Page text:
Sharpen a Close-Up Photograph with in Photoshop
Lighting for Small Product Photography
Using a Macro Lens on Your Digital Camera

Crop a Close-Up Photograph in Postproduction

Perhaps you're testing your lenses for close-up capabilities, and the closest you were able to get to your subject still left something to be desired, and you feel there’s too much unused space in your frame.

You can crop into the image on your computer and test the results for that. The figure shows an example of an image being cropped for this purpose. The grey area represents what will be eliminated and the black outline represents the new image frame.

After you’ve cropped the image (using the crop tool in your photo-editing program) keep in mind that you decreased the overall image size. The new image file will produce a smaller print size than the original. In some cases you may need to increase the image size in order to get the print size you want.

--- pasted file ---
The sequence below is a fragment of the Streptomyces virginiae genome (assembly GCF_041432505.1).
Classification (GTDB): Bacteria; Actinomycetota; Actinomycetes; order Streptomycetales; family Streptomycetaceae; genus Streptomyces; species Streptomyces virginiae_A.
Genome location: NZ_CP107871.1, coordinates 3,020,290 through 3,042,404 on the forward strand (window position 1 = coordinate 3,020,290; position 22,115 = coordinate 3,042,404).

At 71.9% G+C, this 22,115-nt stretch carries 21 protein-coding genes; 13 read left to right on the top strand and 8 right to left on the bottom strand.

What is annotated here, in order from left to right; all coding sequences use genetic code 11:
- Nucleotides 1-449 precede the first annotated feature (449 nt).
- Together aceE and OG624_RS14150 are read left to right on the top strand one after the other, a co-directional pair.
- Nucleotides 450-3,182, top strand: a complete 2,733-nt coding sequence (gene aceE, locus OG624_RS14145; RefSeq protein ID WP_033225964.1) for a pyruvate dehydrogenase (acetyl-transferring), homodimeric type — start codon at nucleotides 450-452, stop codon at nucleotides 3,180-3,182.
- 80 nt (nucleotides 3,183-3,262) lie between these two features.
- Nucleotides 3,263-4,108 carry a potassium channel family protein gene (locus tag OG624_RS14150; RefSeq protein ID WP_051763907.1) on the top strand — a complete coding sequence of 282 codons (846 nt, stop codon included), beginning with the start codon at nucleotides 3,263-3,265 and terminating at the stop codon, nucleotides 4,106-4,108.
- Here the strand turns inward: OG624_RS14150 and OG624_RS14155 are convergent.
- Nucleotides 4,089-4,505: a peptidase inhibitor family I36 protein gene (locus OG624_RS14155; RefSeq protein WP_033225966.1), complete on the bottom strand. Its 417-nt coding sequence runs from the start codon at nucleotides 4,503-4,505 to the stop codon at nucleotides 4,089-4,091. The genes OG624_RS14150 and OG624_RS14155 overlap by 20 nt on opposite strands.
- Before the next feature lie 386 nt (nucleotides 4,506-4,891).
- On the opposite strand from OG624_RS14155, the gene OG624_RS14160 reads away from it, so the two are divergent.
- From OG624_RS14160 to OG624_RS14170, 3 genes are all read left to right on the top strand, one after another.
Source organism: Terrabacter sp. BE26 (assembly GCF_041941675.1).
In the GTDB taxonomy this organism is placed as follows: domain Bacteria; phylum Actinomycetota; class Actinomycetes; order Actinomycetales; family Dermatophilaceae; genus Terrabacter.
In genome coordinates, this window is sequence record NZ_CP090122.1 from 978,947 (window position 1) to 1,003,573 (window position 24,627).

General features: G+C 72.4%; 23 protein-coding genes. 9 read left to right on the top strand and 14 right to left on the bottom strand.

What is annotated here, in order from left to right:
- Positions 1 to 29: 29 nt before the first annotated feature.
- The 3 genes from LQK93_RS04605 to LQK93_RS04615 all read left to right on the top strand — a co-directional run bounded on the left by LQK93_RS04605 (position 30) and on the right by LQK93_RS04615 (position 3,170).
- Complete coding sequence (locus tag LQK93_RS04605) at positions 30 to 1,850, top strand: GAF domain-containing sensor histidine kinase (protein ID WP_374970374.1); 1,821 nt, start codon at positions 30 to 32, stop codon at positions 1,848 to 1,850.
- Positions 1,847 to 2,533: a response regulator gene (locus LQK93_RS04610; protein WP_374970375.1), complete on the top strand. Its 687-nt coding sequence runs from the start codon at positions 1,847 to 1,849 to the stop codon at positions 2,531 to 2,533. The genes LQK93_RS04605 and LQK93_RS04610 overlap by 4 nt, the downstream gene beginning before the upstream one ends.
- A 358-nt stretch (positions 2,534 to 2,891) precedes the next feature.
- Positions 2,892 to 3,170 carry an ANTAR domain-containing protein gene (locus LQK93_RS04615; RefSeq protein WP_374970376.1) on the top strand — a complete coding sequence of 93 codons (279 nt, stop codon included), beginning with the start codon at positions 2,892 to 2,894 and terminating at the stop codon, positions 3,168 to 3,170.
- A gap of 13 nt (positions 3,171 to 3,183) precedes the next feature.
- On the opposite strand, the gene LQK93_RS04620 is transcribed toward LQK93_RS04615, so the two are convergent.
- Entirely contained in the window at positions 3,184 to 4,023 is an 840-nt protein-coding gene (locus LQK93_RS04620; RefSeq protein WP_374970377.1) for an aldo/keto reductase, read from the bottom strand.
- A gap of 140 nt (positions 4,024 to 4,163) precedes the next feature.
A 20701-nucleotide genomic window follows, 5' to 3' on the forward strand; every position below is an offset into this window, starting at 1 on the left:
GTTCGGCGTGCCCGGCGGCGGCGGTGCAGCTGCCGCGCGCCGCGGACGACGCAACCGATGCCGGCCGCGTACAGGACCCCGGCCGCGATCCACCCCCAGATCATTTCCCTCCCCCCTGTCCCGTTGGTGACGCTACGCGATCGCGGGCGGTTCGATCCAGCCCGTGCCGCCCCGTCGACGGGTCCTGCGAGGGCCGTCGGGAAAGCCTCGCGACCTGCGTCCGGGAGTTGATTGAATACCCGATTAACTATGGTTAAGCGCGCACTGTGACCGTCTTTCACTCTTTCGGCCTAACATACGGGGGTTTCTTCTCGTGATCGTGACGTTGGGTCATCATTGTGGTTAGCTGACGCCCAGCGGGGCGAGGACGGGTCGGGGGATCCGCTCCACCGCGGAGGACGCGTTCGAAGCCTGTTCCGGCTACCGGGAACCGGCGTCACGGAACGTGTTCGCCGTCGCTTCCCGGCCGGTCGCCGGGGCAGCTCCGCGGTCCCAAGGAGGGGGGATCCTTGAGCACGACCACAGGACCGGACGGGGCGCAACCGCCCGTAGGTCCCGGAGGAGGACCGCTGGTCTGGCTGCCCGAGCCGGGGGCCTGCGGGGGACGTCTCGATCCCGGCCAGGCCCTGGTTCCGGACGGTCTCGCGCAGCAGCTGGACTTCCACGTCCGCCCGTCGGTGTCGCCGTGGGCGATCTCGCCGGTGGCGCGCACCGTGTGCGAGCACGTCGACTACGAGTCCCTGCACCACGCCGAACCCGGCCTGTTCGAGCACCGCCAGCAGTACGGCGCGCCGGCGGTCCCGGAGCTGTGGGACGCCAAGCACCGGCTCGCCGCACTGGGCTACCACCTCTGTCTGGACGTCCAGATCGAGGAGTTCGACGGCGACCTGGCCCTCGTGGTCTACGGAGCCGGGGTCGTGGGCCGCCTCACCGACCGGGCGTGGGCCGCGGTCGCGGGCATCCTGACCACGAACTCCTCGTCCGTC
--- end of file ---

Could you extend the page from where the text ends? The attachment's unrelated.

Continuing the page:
If you do increase the image size, be sure to view it again at 100 percent to make sure you didn’t lose a substantial (or noticeable) level of quality in sharpness.

image0.jpg

135mm, 1/800, f/5.6, 100

Drastically increasing the size of an image can cause blurring and pixelation (individual pixels are increased in size and become visible to the naked eye). If the original pixel is enlarged greatly, it actually becomes a clearly visible element of the image.

A camera with a full-frame digital sensor provides more image detail to work with when cropping. In many cases, you can crop out 50 percent of the image frame without losing too much fine detail in your prints.

A cropped sensor camera, on the other hand, has already cropped into the original image created by your lens. If you make a dramatic crop to an image created with this type of camera, you’re more likely to notice a major loss of quality in your prints.

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